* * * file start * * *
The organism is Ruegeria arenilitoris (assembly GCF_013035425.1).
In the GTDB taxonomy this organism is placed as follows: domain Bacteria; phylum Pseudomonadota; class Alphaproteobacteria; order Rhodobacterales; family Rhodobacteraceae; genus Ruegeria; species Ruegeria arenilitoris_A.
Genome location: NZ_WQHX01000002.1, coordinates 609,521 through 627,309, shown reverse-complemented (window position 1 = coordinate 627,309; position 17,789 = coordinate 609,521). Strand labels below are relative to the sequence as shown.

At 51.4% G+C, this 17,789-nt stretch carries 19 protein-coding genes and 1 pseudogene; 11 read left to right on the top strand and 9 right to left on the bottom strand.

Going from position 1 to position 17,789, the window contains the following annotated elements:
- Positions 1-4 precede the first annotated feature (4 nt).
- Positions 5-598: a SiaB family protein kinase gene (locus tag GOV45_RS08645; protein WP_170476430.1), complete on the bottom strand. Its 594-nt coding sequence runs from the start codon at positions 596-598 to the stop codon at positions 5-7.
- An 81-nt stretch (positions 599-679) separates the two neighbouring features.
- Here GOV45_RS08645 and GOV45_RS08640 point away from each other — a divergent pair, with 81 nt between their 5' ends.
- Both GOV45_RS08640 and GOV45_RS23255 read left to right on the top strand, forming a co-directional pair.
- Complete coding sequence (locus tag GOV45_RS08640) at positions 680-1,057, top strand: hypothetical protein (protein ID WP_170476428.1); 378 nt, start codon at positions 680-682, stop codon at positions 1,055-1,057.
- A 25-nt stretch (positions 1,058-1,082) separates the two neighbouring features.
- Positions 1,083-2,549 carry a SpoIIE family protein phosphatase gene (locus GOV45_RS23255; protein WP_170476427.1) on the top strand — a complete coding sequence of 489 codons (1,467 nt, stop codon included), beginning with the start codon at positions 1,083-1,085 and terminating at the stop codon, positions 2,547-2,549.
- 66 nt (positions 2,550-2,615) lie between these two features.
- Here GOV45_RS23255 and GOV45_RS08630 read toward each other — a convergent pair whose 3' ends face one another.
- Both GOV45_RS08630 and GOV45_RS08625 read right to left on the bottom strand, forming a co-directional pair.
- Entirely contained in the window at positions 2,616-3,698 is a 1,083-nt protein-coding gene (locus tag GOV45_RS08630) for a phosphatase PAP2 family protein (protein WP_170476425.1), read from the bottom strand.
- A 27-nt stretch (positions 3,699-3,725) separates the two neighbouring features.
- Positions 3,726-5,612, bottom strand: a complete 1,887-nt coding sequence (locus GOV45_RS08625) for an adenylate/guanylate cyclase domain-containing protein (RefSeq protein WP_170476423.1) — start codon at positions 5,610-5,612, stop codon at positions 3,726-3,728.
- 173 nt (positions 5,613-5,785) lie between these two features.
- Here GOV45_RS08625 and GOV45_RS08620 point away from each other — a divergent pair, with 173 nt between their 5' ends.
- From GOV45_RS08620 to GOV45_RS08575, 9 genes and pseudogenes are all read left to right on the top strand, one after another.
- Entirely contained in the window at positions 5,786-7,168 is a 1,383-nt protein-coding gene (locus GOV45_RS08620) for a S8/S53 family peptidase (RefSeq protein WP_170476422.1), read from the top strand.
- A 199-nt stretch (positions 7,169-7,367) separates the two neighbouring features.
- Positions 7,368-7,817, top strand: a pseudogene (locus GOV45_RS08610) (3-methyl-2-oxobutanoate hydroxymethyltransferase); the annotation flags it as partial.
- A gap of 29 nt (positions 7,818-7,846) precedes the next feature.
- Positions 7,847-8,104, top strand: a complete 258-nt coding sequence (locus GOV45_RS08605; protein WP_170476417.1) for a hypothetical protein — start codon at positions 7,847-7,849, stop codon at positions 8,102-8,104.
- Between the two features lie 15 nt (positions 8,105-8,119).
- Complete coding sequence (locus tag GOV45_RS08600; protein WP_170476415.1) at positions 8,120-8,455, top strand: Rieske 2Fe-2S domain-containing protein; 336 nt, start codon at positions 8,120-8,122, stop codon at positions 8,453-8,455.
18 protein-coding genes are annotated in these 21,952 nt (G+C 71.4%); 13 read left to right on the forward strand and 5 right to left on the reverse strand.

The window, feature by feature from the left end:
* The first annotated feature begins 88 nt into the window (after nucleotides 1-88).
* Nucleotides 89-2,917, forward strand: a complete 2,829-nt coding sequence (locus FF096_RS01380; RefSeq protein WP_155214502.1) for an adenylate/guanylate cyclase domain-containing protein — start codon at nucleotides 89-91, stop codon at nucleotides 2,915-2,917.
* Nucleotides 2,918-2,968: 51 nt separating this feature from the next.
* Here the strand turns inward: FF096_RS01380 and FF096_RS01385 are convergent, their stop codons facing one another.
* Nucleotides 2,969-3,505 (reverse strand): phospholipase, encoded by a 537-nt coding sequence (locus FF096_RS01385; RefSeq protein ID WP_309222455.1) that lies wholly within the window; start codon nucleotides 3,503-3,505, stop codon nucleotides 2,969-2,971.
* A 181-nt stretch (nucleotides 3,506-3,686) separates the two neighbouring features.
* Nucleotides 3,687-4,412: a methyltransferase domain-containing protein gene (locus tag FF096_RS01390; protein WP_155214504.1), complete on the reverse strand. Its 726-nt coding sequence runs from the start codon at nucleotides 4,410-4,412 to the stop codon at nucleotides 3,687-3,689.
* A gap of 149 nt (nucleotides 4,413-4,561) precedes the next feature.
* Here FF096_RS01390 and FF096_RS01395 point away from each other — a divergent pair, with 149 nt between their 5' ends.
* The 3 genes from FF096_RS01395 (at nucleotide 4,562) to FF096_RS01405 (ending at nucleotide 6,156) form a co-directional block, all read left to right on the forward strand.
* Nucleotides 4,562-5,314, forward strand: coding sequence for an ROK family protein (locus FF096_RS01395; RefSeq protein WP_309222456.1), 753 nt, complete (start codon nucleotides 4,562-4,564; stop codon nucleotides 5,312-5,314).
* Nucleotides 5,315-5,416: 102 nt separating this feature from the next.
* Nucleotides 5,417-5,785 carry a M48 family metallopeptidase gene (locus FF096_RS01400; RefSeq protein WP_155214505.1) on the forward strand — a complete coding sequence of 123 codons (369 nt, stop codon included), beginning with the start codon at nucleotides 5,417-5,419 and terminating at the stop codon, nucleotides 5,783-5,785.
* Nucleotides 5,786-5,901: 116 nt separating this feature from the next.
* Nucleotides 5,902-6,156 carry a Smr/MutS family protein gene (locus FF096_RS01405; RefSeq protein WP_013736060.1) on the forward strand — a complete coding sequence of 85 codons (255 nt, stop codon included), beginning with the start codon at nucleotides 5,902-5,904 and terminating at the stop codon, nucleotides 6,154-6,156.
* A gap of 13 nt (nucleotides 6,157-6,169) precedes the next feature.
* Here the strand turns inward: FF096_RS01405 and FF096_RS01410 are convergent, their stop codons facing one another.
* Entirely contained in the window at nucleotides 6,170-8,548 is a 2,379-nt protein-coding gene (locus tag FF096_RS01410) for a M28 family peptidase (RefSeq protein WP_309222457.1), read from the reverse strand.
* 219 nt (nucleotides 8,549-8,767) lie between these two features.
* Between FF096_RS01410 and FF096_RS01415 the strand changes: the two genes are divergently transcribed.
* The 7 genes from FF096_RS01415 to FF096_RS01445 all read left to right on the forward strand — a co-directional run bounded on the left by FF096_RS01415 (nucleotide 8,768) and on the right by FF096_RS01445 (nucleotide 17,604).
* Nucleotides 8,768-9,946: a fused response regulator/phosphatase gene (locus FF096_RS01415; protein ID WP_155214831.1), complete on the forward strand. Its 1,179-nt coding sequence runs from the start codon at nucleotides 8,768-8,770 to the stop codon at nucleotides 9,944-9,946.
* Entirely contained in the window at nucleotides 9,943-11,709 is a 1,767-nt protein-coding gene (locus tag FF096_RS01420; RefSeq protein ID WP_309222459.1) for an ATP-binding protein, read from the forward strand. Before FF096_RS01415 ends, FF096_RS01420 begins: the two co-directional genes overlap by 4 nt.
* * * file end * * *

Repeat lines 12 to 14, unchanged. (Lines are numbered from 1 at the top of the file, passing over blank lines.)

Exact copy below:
- A 25-nt stretch (positions 1,058-1,082) separates the two neighbouring features.
- Positions 1,083-2,549 carry a SpoIIE family protein phosphatase gene (locus GOV45_RS23255; protein WP_170476427.1) on the top strand — a complete coding sequence of 489 codons (1,467 nt, stop codon included), beginning with the start codon at positions 1,083-1,085 and terminating at the stop codon, positions 2,547-2,549.
- 66 nt (positions 2,550-2,615) lie between these two features.